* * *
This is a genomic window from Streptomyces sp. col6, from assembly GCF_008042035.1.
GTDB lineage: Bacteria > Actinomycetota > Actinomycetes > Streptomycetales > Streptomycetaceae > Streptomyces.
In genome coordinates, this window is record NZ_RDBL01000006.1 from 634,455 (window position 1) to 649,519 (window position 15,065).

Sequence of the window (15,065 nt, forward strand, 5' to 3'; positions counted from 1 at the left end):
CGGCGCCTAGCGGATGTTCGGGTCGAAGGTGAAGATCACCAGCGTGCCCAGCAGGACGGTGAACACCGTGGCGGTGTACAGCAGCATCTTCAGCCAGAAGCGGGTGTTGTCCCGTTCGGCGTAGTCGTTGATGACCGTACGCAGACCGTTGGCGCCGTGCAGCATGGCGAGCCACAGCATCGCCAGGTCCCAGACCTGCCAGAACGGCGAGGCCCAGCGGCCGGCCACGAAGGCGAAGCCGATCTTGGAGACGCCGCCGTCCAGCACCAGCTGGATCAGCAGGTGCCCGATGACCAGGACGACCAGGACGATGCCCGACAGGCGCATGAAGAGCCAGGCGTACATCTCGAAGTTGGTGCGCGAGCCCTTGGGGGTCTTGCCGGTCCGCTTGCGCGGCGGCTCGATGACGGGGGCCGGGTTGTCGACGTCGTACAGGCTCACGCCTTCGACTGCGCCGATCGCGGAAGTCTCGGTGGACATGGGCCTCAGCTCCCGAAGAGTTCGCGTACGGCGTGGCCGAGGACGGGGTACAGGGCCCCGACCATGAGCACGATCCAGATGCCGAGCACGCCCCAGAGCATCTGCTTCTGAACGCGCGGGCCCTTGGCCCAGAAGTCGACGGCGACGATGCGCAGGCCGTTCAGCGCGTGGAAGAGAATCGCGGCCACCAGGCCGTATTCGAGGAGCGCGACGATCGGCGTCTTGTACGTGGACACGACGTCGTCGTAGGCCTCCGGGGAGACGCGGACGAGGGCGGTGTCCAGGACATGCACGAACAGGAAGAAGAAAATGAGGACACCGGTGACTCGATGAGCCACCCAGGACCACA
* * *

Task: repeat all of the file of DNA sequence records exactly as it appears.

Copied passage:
This is a genomic window from Streptomyces sp. col6, from assembly GCF_008042035.1.
GTDB lineage: Bacteria > Actinomycetota > Actinomycetes > Streptomycetales > Streptomycetaceae > Streptomyces.
In genome coordinates, this window is record NZ_RDBL01000006.1 from 634,455 (window position 1) to 649,519 (window position 15,065).

Sequence of the window (15,065 nt, forward strand, 5' to 3'; positions counted from 1 at the left end):
CGGCGCCTAGCGGATGTTCGGGTCGAAGGTGAAGATCACCAGCGTGCCCAGCAGGACGGTGAACACCGTGGCGGTGTACAGCAGCATCTTCAGCCAGAAGCGGGTGTTGTCCCGTTCGGCGTAGTCGTTGATGACCGTACGCAGACCGTTGGCGCCGTGCAGCATGGCGAGCCACAGCATCGCCAGGTCCCAGACCTGCCAGAACGGCGAGGCCCAGCGGCCGGCCACGAAGGCGAAGCCGATCTTGGAGACGCCGCCGTCCAGCACCAGCTGGATCAGCAGGTGCCCGATGACCAGGACGACCAGGACGATGCCCGACAGGCGCATGAAGAGCCAGGCGTACATCTCGAAGTTGGTGCGCGAGCCCTTGGGGGTCTTGCCGGTCCGCTTGCGCGGCGGCTCGATGACGGGGGCCGGGTTGTCGACGTCGTACAGGCTCACGCCTTCGACTGCGCCGATCGCGGAAGTCTCGGTGGACATGGGCCTCAGCTCCCGAAGAGTTCGCGTACGGCGTGGCCGAGGACGGGGTACAGGGCCCCGACCATGAGCACGATCCAGATGCCGAGCACGCCCCAGAGCATCTGCTTCTGAACGCGCGGGCCCTTGGCCCAGAAGTCGACGGCGACGATGCGCAGGCCGTTCAGCGCGTGGAAGAGAATCGCGGCCACCAGGCCGTATTCGAGGAGCGCGACGATCGGCGTCTTGTACGTGGACACGACGTCGTCGTAGGCCTCCGGGGAGACGCGGACGAGGGCGGTGTCCAGGACATGCACGAACAGGAAGAAGAAAATGAGGACACCGGTGACTCGATGAGCCACCCAGGACCACA